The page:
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Computational number theory.

Write a program CubeSum.java that prints out all integers of the form a3 + b3 where a and b are integers between 0 and N in sorted order, without using excessive space.

That is, instead of computing an array of the N2 sums and sorting them, build a minimum-oriented priority queue, initially containing (03, 0, 0), (13, 1, 0), (23, 2, 0), ..., (N3, N, 0).

Then, while the priority queue is nonempty, remove the smallest item (i3 + j3, i, j), print it, and then, if j < N, insert the item (i3 + (j+1)3, i, j+1). Use this program to find all distinct integers a, b, c, and d between 0 and 10^6 such that a3 + b3 = c3 + d3, e.g., 1729 = 9^3 + 10^3 = 1^3 + 12^3.

[edit]
Update from user:
C#
public class CubeSum implements Comparable<CubeSum> {
    private final int sum;
    private final int i;
    private final int j;

    public CubeSum(int i, int j) {
        this.sum = i*i*i + j*j*j;
        this.i = i;
        this.j = j;
    }

    public int compareTo(CubeSum that) {
        if (this.sum < that.sum) return -1;
        if (this.sum < that.sum) return +1;
        return 0;
    }

    public String toString() {
        return sum + " = " + i + "^3" + " + " + j + "^3";
    }


    public static void main(String[] args) {

        int N = Integer.parseInt(args[0]);

        // initialize priority queue
        MinPQ<CubeSum> pq = new MinPQ<CubeSum>();
        for (int i = 0; i <= N; i++) {
            pq.insert(new CubeSum(i, i));
        }

        // find smallest sum, print it out, and update
        while (!pq.isEmpty()) {
            CubeSum s = pq.delMin();
            StdOut.println(s);
            if (s.j < N) pq.insert(new CubeSum(s.i, s.j + 1));
        }
    }

}

Iam now confused on how to use this program to find all distinct integers a, b, c, and d between 0 and 10^6 such that a3 + b3 = c3 + d3, e.g., 1729 = 9^3 + 10^3 = 1^3 + 12^3.

[edit]
Posted
Updated 26-Jul-12 1:47am
v3
Comments
Joan M 26-Jul-12 5:15am    
This is homework... we don't do that... if you have a specific doubt come back.
Richard MacCutchan 26-Jul-12 11:54am    
Forget programming for a while and look at the mathematics of the problem. If you do not understand that, and cannot figure out the solution as a mathematical algorithm, then no amount of coding will solve it for you.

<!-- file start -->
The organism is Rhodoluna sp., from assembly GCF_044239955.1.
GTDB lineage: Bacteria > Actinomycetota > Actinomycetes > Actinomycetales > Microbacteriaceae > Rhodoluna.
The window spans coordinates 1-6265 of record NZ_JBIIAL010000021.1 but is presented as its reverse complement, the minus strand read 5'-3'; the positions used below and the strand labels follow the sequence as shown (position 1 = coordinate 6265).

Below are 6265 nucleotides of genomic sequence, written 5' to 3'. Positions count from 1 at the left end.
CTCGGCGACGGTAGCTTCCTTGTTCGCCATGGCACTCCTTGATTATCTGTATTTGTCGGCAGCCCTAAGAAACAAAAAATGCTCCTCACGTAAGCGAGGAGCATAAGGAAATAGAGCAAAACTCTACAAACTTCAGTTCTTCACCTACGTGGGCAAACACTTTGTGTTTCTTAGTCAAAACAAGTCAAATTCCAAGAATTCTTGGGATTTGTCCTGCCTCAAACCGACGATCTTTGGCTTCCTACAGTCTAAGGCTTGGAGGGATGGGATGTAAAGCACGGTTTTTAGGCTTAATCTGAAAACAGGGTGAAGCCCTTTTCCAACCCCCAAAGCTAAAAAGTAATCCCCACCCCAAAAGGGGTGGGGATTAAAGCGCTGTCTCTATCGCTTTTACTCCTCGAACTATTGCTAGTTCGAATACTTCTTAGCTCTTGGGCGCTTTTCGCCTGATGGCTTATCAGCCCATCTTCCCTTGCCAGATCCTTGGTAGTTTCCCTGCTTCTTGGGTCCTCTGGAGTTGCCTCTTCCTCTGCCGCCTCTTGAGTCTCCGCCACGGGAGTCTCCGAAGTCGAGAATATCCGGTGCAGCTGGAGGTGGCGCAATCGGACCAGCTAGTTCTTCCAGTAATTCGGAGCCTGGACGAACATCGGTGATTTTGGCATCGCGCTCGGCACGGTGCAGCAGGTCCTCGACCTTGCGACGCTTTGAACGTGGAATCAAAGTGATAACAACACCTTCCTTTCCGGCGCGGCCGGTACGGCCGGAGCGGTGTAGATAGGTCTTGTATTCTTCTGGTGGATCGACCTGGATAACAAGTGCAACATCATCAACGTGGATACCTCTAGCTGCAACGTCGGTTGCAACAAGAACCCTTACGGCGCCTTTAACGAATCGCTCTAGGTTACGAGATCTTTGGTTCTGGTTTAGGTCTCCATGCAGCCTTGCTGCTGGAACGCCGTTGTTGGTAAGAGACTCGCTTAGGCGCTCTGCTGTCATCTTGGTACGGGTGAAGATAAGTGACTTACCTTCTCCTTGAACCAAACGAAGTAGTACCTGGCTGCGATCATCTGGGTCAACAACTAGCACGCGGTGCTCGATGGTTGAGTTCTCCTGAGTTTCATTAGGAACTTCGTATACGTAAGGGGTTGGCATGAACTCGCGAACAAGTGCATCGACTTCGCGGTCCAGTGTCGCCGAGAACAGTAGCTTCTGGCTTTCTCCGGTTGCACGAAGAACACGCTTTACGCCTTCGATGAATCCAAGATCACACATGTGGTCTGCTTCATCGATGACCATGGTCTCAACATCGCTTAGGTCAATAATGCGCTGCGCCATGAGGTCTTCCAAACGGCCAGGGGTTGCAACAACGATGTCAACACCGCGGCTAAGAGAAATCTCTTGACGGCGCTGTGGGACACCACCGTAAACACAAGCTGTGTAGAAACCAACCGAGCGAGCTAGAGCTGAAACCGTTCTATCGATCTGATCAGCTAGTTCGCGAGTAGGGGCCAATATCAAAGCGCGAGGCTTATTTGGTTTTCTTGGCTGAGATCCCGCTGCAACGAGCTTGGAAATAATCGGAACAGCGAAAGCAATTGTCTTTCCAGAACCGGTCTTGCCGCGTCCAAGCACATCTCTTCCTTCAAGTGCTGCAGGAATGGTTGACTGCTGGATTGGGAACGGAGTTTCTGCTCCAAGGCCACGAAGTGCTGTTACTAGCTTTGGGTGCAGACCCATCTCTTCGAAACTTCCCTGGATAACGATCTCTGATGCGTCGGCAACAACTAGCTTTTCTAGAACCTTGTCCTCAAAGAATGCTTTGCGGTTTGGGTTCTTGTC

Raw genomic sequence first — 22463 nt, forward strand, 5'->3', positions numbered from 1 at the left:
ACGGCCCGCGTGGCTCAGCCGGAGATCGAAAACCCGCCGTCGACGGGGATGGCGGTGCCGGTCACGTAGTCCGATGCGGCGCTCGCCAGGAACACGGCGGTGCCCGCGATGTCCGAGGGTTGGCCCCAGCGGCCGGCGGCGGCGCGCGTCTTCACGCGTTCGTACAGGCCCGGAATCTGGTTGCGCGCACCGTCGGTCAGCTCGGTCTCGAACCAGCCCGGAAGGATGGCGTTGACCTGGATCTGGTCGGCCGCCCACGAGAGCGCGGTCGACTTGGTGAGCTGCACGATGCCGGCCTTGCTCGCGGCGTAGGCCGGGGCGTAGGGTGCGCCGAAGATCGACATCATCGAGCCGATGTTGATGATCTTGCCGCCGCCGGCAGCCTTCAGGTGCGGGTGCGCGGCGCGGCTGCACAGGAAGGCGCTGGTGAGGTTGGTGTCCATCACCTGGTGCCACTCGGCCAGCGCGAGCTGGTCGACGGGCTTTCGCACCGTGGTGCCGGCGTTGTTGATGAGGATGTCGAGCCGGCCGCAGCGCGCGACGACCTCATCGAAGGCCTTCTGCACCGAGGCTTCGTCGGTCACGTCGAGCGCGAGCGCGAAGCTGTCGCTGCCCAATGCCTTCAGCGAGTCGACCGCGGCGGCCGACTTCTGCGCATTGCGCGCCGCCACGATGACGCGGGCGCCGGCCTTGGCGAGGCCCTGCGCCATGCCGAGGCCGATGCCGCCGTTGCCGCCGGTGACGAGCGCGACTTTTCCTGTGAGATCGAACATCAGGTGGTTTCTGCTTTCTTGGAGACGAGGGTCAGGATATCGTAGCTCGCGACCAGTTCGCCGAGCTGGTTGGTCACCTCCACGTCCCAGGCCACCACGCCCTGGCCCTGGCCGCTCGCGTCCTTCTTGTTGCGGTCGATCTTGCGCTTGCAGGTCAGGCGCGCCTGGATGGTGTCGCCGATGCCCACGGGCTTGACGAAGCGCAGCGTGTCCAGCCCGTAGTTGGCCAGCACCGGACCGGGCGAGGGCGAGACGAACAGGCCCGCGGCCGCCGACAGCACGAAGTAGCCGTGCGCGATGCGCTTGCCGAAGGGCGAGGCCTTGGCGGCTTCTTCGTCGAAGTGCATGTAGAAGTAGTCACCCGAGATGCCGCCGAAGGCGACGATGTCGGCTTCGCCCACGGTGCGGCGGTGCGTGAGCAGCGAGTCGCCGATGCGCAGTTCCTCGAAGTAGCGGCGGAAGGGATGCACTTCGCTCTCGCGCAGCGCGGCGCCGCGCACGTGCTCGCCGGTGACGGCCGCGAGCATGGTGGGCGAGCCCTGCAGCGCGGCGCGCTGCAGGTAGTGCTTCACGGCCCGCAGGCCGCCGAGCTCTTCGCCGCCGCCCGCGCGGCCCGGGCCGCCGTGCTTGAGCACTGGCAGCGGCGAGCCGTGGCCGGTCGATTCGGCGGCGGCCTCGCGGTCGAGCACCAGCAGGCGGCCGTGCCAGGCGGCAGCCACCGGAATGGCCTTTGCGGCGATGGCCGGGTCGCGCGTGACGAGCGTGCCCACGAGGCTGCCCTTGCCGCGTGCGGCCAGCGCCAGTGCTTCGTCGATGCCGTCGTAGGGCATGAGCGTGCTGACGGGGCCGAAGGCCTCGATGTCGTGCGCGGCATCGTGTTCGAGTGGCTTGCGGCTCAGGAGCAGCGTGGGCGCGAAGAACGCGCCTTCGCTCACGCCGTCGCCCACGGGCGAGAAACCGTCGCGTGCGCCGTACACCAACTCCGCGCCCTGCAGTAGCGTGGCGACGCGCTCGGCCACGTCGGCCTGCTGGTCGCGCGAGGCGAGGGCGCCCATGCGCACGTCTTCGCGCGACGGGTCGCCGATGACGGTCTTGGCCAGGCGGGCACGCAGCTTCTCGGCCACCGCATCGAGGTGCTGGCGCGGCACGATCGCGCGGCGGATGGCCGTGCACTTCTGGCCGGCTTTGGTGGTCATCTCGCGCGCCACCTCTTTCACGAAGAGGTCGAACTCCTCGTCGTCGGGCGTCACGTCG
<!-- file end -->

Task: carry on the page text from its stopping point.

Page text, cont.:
1 solution

If I get things right the output is sorted on the result a pow 3 + b pow 3.
That means that if there are two rows with the same result, they will be placed right after eachother. The first row would give you a and b, the second row would give you c and d.
So suppose you never remove elements from the list, you would simply have to traverse the list once to check for two consequetive rows containing the same result.
Now because you are in fact removing elements it is a bit more complicated than that.
You build the list, like you do in your for next.
Then you scan the list for consequetive rows containing the same result.
This way you have a small part of the results.
Then you start adding elements, but as you add elements, you need to take the return value of insert to get yourself an iterator pointing to the position where it got inserted. If pq does not support that you have to find a way to do that yourself. Then if you have that iterator you check the value of the element before it. If the result is the same you have a hit, next you check the value of the element after it. If it is the same you have another hit.

I did not foresee any code here, since it is homework.
 
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Comments
Richard MacCutchan 27-Jul-12 5:32am    
Good answer +5
BillW33 27-Jul-12 8:47am    
Good explanation, helpful without actually writing the code for the OP. +5
pasztorpisti 29-Jul-12 13:23pm    
5ed a maximum help I would give on the subject

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